Wyatt, Edward snr & jnr.
360 Oxford St, London; carver and gilder (b.1757– fl. to 1853)
Edward Wyatt was born 1757 and by 1784 was trading at the Oxford St address. His trade card dating from the early years of his business records his trade as carver, gilder and picture frame maker and he offered ‘Looking Glasses, Girandoles, Bordering for Rooms &c.’. Directories of 1803 and 1808 have been noted giving the address as 192 Oxford St. By 1820 he was claiming to be ‘Carver & Gilder to his Majesty’ and the considerable commissions that he carried out for the Royal Household and its members fully justifies this claim. He died in 1833 and was buried at Merton, Surrey where he owned property. The business continued to trade under his name into the 1840s. At this period the enterprise was probably being directed by his son Edward Wyatt jnr. who is named in accounts with his father as early as April 1819. In 1822 the business was referred to as Edward Wyatt & Sons.
In his commissions for the Crown Wyatt undertook work at St James's Palace, Carlton House, Buckingham Palace, The Houses of Parliament and possibly the Royal Pavilion, Brighton. The earliest known commission for the Crown was in 1807 for carving at Carlton House. This involved frames with crowns for the Throne Room and other frames and repairs which amounted to £727 14s. Four panels with the orders of chivalry, carved and gilded, to be placed above the doors in the Throne Room were charged at £300. Further commissions are known in 1810–11 for Carlton House, involving the production of pier glass frames for the small blue Throne Room at £86 10s and twenty-four emblematical door panels for the Throne Room at £584. In total work carried out in 1811 amounted to £756. Wyatt and other tradesmen working for the Prince Regent found that payment was often slow in arriving and Wyatt's name is included in a memorial requesting settlement for work at Carlton House drawn up in 1812. Additional frames and repairs and alterations were provided for a number of royal properties including Carlton House in the second and third decades of the 19th century. An entry for £3 11s on 5 April 1816 for repairs to the ‘Chinese chairs and sofas in the Bow Room’ may refer to the Royal Pavilion. Girandoles were restored for the House of Lords and in 1821 a richly carved mahogany shield provided for the Royal Model Repository at Woolwich which was charged at £64 16s. With the accession of Queen Victoria attention turned to alterations and additional carving work at Buckingham Palace, and bills delivered 1838–40 amounted to £1,614 7s 3d. Edward Wyatt was also recorded in the Lord Chamberlain’s accounts for 1850-53. These later commissions presumably relate to Edward Wyatt jnr., but the date at which the business passed from father to son is unknown.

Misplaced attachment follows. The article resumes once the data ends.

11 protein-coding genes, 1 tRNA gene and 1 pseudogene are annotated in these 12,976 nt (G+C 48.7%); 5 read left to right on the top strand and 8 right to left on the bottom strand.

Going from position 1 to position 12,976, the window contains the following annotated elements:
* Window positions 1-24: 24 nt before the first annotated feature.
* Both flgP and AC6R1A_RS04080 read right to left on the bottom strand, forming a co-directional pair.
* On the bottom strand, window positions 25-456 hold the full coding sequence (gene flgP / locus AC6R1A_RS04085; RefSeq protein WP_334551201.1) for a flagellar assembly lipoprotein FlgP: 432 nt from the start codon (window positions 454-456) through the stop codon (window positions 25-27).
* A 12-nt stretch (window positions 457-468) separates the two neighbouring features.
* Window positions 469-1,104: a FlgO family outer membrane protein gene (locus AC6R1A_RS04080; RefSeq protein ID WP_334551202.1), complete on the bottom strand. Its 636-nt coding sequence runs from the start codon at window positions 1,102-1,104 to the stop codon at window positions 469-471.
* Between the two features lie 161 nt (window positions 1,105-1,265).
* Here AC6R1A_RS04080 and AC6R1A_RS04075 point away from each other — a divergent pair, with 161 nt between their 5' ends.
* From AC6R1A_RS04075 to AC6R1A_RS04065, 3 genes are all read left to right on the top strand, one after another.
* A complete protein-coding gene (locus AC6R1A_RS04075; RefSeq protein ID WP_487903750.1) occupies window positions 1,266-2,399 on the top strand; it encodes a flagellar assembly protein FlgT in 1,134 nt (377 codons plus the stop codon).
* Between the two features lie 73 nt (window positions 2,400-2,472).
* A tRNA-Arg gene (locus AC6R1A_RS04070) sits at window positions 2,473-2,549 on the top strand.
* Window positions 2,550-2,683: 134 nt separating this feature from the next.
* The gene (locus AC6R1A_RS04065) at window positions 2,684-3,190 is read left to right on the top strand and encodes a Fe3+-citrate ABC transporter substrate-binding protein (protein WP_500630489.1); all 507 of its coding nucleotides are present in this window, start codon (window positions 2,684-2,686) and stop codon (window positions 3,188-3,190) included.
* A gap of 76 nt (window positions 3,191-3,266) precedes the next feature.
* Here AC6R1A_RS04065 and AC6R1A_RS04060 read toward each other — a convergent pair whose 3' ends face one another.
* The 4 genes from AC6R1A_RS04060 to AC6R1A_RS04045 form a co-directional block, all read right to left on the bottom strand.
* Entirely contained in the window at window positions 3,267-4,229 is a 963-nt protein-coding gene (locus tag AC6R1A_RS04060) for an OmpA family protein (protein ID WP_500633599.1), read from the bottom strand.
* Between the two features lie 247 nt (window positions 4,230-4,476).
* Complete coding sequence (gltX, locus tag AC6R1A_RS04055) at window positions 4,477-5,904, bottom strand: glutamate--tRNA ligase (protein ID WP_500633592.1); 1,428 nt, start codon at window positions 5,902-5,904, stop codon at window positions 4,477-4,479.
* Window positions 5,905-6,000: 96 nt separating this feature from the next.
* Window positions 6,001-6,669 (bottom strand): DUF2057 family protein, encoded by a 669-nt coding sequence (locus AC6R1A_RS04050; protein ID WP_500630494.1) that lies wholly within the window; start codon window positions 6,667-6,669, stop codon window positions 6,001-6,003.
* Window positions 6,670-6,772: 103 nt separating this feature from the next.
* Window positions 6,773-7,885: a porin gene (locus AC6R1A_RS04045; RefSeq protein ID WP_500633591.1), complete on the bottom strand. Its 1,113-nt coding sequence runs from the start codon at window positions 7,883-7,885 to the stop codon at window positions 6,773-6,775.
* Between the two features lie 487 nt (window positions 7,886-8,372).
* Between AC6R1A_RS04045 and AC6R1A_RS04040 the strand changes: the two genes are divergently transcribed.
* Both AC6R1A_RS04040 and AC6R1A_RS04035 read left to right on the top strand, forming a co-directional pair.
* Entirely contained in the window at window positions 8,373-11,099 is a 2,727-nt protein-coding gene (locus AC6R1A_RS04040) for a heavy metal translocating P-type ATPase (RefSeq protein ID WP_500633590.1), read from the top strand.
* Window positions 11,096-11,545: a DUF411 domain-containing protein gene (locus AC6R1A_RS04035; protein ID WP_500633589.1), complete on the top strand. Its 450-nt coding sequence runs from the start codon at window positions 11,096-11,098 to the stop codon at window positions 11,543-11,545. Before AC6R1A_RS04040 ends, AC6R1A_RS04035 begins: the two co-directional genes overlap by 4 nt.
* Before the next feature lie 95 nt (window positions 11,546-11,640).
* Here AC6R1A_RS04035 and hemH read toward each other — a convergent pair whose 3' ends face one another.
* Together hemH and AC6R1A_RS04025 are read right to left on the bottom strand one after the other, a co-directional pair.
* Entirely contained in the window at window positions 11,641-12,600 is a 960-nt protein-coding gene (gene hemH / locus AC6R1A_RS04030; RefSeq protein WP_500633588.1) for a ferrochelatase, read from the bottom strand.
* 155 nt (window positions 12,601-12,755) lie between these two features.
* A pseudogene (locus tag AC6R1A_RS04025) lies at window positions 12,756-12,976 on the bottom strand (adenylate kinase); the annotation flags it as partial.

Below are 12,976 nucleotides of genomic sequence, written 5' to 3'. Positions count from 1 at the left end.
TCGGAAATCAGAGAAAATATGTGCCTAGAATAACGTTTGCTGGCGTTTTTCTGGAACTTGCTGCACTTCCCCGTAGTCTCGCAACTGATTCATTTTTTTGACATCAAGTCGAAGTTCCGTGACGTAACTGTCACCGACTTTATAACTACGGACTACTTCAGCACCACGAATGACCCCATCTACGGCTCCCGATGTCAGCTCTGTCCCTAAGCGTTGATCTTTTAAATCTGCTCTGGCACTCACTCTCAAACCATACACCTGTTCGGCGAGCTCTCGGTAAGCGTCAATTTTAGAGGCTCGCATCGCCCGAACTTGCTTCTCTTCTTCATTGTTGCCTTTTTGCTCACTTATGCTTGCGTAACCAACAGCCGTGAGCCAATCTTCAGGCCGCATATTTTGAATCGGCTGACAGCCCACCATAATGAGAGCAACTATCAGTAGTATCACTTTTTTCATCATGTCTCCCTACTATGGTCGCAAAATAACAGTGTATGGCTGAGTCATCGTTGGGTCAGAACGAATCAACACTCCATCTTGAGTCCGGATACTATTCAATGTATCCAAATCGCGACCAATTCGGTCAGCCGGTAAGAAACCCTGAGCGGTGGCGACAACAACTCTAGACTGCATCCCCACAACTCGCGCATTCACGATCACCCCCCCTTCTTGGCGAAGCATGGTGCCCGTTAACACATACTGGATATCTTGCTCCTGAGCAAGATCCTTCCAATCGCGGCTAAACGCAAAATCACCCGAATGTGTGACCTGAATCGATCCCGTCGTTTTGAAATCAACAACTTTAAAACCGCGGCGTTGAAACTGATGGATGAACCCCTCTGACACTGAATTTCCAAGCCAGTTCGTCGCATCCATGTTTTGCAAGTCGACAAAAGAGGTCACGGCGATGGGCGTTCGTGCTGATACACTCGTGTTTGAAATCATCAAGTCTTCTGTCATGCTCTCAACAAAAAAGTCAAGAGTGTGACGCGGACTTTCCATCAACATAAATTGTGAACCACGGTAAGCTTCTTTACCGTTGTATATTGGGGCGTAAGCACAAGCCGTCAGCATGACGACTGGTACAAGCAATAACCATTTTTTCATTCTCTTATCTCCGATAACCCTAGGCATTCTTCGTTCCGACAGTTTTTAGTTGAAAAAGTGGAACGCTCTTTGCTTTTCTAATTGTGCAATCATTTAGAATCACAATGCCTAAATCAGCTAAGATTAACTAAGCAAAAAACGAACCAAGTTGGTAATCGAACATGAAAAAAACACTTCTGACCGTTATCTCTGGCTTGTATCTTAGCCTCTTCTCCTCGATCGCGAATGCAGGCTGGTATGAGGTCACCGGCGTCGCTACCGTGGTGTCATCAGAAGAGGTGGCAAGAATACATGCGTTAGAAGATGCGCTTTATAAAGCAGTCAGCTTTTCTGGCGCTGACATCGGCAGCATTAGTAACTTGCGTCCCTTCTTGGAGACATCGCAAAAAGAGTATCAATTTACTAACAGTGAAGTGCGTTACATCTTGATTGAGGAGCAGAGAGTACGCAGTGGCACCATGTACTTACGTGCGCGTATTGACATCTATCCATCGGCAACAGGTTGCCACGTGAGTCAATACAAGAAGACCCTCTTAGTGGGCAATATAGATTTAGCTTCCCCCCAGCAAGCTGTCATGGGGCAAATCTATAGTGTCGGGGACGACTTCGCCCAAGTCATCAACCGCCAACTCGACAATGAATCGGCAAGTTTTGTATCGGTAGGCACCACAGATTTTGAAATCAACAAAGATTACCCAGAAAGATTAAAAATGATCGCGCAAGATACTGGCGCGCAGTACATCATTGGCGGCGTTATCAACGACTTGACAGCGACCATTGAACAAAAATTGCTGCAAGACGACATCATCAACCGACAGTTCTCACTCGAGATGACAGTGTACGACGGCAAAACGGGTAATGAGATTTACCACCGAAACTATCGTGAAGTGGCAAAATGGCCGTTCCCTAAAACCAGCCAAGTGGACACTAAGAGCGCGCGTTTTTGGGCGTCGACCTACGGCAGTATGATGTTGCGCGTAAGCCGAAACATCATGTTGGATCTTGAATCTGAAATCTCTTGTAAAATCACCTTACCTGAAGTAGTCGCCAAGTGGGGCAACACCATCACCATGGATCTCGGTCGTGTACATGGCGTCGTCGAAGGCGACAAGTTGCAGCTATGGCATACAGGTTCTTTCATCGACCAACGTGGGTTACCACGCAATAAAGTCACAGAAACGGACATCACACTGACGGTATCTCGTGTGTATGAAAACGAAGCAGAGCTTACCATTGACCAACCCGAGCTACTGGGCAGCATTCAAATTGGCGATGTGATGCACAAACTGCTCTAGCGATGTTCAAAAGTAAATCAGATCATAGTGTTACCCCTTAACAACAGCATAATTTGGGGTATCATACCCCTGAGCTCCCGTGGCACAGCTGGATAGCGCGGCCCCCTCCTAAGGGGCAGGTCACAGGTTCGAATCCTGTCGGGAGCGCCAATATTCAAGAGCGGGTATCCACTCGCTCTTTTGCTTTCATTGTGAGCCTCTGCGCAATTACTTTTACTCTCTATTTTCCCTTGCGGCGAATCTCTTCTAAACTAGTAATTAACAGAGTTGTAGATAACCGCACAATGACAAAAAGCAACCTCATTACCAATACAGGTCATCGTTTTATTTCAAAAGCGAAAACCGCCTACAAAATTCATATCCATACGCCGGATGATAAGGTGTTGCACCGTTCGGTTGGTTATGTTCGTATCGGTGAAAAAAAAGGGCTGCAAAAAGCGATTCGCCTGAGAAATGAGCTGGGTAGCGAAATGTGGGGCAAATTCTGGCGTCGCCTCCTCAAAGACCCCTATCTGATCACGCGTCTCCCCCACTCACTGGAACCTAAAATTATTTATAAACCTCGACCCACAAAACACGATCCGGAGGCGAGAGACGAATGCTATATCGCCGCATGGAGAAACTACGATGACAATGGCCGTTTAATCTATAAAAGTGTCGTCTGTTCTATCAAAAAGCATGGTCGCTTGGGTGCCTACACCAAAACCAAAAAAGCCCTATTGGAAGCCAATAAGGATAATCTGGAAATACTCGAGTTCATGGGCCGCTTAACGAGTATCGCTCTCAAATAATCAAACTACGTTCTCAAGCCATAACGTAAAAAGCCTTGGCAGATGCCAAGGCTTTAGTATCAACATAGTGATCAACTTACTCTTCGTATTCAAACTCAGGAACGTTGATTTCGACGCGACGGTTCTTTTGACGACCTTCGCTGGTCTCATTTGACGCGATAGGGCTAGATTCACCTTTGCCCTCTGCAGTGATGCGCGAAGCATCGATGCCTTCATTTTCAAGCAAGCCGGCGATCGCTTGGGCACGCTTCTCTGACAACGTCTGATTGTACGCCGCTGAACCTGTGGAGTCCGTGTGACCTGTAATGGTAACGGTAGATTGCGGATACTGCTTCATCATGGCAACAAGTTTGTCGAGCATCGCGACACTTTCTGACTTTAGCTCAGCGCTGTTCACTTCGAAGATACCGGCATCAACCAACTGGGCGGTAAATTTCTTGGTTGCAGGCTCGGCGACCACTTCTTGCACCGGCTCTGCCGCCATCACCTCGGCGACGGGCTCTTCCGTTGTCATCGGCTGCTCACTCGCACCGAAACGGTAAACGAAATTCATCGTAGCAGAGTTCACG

Work for other patrons was carried on in various parts of the country. In 1794 Thomas Anson paid Wyatt for work at his London house, Lichfield House, 15 St James's Sq. A large chimney glass frame, two carved and gilt table frames and carving ‘Reeds and Ribbons to form pilasters of frames round pannels’ were included in the work. The architect involved in this commission was James Wyatt and the family connection brought Edward Wyatt other work at Ashridge, Herts, where £200 was paid for carving in 1815. The 2nd Lord Braybrooke of Audley End paid Wyatt £17 14s 6s in 1803 possibly in connection with his London house; and Wyatt's name is mentioned in connection with carved Gothic chairs in oak and ‘laird blackwood’ supplied in 1810 through James Newton & Son of Wardour St for Taymouth Castle, Scotland (Earl of Breadalbane). Newton employed Wyatt on another occasion to make mirrors for Matthew Boulton in 1799. On 13 August 1814 a richly carved pier glass frame and a chimney glass frame together with the glass plates were invoiced to James Henry Leigh at Stoneleigh Abbey, Warks. The account for these together with carriage charges and the costs of workmen sent to install them came to £450 3s 4d. A Neo-classical stand with yellow marbling and carved enrichments resembling bronze is known made by Wyatt and is from Hinton House, Hinton St George, Som. This was supplied originally to Earl Poulet for this house (illus. Gilbert (1996), fig. 1030). A late commission was the work carried out after Edward Wyatt snr's death for Scotney Castle, Kent. Furniture was produced for this house 1835–43 to the designs of the architect Anthony Salvin. A dresser which was carved for the house was charged at £97. The name of Edward Wyatt is also recorded in connection with Hackwood House, Hants. and the Church of St Dunstan-in-the-East, London. The main trade of the business was concerned with wood carving but work in stone was also undertaken by Edward Wyatt snr including carving the entrance gate to St James's Park ‘in six pannels, and nine lion-heads with a rich pattern of twenty-four flowers’ for which he was paid in 1808.
Source: DEFM; Joy, ‘The Royal Victorian Furniture-Makers, 1837-87’, The Burlington Magazine (November 1969); Ellwood, ‘James Newton’, Furniture History (1995); Gilbert, Pictorial Dictionary of Marked London Furniture 1700-1840 (1996).